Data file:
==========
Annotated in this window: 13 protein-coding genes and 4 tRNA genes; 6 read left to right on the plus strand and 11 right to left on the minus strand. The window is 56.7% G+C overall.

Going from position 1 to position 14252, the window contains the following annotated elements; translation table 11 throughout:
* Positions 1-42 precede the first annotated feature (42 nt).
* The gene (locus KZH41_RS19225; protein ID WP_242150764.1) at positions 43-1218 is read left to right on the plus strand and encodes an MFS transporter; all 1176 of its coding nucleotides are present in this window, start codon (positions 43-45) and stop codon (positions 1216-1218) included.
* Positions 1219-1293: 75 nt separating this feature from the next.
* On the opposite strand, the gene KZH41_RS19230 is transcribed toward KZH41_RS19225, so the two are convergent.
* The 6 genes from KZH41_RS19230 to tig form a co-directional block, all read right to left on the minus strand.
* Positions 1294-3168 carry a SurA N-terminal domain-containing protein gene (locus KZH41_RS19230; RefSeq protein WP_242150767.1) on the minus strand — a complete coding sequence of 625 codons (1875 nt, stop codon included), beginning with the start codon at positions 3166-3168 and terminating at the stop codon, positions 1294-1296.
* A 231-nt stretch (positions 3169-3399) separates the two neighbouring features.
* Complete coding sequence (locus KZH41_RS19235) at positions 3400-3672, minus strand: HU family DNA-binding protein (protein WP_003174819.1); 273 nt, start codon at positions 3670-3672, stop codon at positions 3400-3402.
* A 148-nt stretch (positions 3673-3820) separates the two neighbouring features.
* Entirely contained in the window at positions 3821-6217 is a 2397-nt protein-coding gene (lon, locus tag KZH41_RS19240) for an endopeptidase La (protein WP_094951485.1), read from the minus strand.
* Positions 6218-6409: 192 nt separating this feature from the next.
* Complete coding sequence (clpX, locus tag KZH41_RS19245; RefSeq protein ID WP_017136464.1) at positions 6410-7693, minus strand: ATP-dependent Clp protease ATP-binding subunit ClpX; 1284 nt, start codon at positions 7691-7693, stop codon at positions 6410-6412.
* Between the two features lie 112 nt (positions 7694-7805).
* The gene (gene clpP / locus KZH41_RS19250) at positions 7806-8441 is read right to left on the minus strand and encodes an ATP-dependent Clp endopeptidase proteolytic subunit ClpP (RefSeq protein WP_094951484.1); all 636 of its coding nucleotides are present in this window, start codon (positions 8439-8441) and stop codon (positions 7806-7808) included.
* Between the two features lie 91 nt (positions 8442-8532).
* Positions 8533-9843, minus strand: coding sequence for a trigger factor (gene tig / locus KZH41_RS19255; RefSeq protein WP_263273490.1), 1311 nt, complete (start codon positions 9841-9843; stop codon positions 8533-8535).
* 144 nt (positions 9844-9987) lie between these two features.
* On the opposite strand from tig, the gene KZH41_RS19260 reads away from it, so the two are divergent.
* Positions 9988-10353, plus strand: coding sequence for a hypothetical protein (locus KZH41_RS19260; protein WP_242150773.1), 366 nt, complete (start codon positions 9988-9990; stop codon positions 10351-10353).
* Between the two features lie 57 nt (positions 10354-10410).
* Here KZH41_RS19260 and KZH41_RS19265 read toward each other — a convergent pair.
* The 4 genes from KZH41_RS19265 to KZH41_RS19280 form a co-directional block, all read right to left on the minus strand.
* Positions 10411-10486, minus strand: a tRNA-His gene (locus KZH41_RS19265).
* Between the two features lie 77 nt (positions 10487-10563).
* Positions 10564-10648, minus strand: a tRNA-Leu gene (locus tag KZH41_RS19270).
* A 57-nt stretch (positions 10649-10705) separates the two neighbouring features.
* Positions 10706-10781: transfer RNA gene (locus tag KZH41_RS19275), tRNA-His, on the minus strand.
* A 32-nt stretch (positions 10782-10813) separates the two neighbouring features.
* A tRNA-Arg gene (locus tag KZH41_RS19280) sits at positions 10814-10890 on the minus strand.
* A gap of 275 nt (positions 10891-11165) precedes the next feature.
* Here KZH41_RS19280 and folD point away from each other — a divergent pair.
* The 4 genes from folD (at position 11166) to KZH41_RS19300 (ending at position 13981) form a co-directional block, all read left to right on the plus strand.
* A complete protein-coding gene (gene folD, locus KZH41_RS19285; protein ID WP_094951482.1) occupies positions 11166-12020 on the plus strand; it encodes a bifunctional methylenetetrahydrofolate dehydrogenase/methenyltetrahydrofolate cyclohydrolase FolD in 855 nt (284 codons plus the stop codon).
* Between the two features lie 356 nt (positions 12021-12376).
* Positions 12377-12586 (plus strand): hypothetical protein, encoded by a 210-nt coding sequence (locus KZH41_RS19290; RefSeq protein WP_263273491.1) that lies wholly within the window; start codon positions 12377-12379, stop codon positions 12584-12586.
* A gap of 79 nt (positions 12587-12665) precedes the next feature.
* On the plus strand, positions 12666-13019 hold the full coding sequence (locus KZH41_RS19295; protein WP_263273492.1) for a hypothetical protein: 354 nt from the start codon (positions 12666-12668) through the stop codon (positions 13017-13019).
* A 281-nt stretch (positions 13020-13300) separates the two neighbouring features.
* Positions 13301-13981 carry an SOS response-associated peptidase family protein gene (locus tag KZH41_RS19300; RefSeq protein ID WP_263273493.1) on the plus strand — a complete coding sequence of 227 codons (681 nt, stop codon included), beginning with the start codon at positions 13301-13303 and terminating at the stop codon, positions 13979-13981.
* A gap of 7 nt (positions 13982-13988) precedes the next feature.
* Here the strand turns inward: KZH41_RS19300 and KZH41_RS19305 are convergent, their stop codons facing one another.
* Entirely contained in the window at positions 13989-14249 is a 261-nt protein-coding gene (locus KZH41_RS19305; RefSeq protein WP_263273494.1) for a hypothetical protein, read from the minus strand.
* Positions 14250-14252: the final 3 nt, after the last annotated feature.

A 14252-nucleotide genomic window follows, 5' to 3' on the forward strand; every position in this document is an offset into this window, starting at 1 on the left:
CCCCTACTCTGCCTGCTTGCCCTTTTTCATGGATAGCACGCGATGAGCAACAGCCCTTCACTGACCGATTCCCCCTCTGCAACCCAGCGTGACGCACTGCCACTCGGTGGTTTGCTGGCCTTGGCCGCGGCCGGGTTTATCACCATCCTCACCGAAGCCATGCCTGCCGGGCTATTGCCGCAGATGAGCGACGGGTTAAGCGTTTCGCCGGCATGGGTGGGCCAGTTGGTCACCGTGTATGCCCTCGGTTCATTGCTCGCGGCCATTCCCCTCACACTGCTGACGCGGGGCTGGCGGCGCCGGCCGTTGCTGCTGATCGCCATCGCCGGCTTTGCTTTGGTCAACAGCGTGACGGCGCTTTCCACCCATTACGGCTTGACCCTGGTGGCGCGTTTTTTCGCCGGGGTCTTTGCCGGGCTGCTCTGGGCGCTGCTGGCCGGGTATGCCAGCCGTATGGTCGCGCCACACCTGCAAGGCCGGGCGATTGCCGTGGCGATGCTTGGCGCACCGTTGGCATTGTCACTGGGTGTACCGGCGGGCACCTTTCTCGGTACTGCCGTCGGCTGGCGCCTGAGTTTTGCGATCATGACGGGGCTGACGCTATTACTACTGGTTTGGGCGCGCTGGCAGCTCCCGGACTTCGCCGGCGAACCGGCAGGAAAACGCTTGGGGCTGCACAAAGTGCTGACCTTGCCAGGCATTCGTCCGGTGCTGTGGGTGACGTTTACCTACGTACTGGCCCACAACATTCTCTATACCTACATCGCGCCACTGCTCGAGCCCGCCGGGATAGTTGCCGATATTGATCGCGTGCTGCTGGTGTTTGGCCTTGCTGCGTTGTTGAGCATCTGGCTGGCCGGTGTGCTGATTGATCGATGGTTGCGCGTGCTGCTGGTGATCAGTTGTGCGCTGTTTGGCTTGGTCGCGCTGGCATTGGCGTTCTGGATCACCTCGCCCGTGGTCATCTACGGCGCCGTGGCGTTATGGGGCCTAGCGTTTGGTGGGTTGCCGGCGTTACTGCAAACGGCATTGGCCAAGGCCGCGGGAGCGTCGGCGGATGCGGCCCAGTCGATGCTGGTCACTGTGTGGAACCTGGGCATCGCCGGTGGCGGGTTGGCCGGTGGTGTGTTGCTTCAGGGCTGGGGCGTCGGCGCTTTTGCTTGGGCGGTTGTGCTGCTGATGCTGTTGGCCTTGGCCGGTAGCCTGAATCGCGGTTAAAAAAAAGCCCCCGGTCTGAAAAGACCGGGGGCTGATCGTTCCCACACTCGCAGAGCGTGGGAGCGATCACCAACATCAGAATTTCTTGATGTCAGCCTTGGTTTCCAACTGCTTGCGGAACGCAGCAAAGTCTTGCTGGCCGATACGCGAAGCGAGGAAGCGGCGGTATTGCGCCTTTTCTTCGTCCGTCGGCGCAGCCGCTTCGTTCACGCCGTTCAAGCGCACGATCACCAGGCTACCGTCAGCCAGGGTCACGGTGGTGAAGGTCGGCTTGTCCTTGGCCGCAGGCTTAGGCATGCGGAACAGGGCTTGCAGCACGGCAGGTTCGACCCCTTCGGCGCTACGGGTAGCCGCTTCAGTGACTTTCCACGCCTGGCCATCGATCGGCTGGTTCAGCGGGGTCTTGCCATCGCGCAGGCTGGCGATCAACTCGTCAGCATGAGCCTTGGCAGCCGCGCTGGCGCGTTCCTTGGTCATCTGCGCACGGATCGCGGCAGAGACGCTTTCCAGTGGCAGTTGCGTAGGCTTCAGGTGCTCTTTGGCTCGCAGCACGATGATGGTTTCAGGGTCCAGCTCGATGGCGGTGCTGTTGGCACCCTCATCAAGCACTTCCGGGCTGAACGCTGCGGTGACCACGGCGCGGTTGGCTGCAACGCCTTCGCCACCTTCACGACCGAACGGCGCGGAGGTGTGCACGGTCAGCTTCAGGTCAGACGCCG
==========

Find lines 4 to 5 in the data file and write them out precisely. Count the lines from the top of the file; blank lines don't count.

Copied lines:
* The gene (locus KZH41_RS19225; protein ID WP_242150764.1) at positions 43-1218 is read left to right on the plus strand and encodes an MFS transporter; all 1176 of its coding nucleotides are present in this window, start codon (positions 43-45) and stop codon (positions 1216-1218) included.
* Positions 1219-1293: 75 nt separating this feature from the next.